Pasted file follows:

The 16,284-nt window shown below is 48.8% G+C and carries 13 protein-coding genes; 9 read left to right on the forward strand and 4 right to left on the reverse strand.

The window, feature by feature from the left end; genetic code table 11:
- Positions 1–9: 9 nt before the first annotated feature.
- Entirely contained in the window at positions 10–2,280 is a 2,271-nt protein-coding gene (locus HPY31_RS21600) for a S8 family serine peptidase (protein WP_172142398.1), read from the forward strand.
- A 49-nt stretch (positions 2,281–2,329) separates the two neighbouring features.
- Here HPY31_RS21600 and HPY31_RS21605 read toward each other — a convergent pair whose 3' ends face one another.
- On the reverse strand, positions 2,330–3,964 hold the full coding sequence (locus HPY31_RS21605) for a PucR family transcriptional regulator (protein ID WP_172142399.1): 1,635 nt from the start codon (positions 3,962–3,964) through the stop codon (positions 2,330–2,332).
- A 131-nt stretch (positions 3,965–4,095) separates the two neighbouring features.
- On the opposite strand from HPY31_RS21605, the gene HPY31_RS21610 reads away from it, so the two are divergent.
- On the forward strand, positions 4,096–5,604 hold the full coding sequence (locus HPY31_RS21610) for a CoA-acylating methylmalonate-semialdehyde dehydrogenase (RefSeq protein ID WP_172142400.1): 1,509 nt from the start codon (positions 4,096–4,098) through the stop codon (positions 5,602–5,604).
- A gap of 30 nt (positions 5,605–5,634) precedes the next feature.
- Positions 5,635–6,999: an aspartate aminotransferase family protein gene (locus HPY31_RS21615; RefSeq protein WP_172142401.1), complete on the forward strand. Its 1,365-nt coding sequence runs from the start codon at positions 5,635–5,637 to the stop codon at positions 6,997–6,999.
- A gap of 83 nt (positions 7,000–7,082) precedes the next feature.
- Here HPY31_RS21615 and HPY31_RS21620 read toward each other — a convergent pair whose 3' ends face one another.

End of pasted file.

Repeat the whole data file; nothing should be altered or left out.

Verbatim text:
The 16,284-nt window shown below is 48.8% G+C and carries 13 protein-coding genes; 9 read left to right on the forward strand and 4 right to left on the reverse strand.

The window, feature by feature from the left end; genetic code table 11:
- Positions 1–9: 9 nt before the first annotated feature.
- Entirely contained in the window at positions 10–2,280 is a 2,271-nt protein-coding gene (locus HPY31_RS21600) for a S8 family serine peptidase (protein WP_172142398.1), read from the forward strand.
- A 49-nt stretch (positions 2,281–2,329) separates the two neighbouring features.
- Here HPY31_RS21600 and HPY31_RS21605 read toward each other — a convergent pair whose 3' ends face one another.
- On the reverse strand, positions 2,330–3,964 hold the full coding sequence (locus HPY31_RS21605) for a PucR family transcriptional regulator (protein ID WP_172142399.1): 1,635 nt from the start codon (positions 3,962–3,964) through the stop codon (positions 2,330–2,332).
- A 131-nt stretch (positions 3,965–4,095) separates the two neighbouring features.
- On the opposite strand from HPY31_RS21605, the gene HPY31_RS21610 reads away from it, so the two are divergent.
- On the forward strand, positions 4,096–5,604 hold the full coding sequence (locus HPY31_RS21610) for a CoA-acylating methylmalonate-semialdehyde dehydrogenase (RefSeq protein ID WP_172142400.1): 1,509 nt from the start codon (positions 4,096–4,098) through the stop codon (positions 5,602–5,604).
- A gap of 30 nt (positions 5,605–5,634) precedes the next feature.
- Positions 5,635–6,999: an aspartate aminotransferase family protein gene (locus HPY31_RS21615; RefSeq protein WP_172142401.1), complete on the forward strand. Its 1,365-nt coding sequence runs from the start codon at positions 5,635–5,637 to the stop codon at positions 6,997–6,999.
- A gap of 83 nt (positions 7,000–7,082) precedes the next feature.
- Here HPY31_RS21615 and HPY31_RS21620 read toward each other — a convergent pair whose 3' ends face one another.